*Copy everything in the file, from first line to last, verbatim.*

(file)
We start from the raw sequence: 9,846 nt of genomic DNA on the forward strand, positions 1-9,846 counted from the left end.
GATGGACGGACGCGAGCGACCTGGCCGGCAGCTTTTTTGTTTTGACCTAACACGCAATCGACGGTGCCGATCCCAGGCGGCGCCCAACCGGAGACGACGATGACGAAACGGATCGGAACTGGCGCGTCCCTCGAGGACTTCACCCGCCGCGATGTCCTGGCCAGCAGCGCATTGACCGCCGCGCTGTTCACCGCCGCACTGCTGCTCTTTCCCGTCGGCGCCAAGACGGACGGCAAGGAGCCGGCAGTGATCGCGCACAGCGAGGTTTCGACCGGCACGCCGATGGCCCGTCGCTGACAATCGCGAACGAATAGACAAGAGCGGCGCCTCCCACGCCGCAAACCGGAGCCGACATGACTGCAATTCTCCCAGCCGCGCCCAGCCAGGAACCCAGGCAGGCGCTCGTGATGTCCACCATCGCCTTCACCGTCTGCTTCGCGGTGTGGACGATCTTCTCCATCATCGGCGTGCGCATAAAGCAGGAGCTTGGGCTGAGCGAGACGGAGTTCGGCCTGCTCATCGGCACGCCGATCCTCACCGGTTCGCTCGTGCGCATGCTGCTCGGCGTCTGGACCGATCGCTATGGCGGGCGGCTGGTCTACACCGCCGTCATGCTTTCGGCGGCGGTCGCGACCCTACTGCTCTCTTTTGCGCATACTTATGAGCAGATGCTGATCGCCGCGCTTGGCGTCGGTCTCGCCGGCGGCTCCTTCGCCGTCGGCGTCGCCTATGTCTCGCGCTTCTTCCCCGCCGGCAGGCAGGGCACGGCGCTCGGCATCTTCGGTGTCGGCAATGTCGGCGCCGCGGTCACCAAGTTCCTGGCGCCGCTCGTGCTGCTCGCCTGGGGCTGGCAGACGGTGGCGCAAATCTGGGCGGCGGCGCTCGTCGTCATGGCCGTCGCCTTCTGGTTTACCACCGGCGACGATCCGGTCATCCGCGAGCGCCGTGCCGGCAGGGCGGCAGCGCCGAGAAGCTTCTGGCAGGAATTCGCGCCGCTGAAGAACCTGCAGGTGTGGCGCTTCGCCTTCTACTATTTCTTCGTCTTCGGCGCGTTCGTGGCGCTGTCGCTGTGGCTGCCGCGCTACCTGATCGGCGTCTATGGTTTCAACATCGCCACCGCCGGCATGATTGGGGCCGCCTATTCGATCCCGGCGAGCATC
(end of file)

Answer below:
We start from the raw sequence: 9,846 nt of genomic DNA on the forward strand, positions 1-9,846 counted from the left end.
GATGGACGGACGCGAGCGACCTGGCCGGCAGCTTTTTTGTTTTGACCTAACACGCAATCGACGGTGCCGATCCCAGGCGGCGCCCAACCGGAGACGACGATGACGAAACGGATCGGAACTGGCGCGTCCCTCGAGGACTTCACCCGCCGCGATGTCCTGGCCAGCAGCGCATTGACCGCCGCGCTGTTCACCGCCGCACTGCTGCTCTTTCCCGTCGGCGCCAAGACGGACGGCAAGGAGCCGGCAGTGATCGCGCACAGCGAGGTTTCGACCGGCACGCCGATGGCCCGTCGCTGACAATCGCGAACGAATAGACAAGAGCGGCGCCTCCCACGCCGCAAACCGGAGCCGACATGACTGCAATTCTCCCAGCCGCGCCCAGCCAGGAACCCAGGCAGGCGCTCGTGATGTCCACCATCGCCTTCACCGTCTGCTTCGCGGTGTGGACGATCTTCTCCATCATCGGCGTGCGCATAAAGCAGGAGCTTGGGCTGAGCGAGACGGAGTTCGGCCTGCTCATCGGCACGCCGATCCTCACCGGTTCGCTCGTGCGCATGCTGCTCGGCGTCTGGACCGATCGCTATGGCGGGCGGCTGGTCTACACCGCCGTCATGCTTTCGGCGGCGGTCGCGACCCTACTGCTCTCTTTTGCGCATACTTATGAGCAGATGCTGATCGCCGCGCTTGGCGTCGGTCTCGCCGGCGGCTCCTTCGCCGTCGGCGTCGCCTATGTCTCGCGCTTCTTCCCCGCCGGCAGGCAGGGCACGGCGCTCGGCATCTTCGGTGTCGGCAATGTCGGCGCCGCGGTCACCAAGTTCCTGGCGCCGCTCGTGCTGCTCGCCTGGGGCTGGCAGACGGTGGCGCAAATCTGGGCGGCGGCGCTCGTCGTCATGGCCGTCGCCTTCTGGTTTACCACCGGCGACGATCCGGTCATCCGCGAGCGCCGTGCCGGCAGGGCGGCAGCGCCGAGAAGCTTCTGGCAGGAATTCGCGCCGCTGAAGAACCTGCAGGTGTGGCGCTTCGCCTTCTACTATTTCTTCGTCTTCGGCGCGTTCGTGGCGCTGTCGCTGTGGCTGCCGCGCTACCTGATCGGCGTCTATGGTTTCAACATCGCCACCGCCGGCATGATTGGGGCCGCCTATTCGATCCCGGCGAGCATC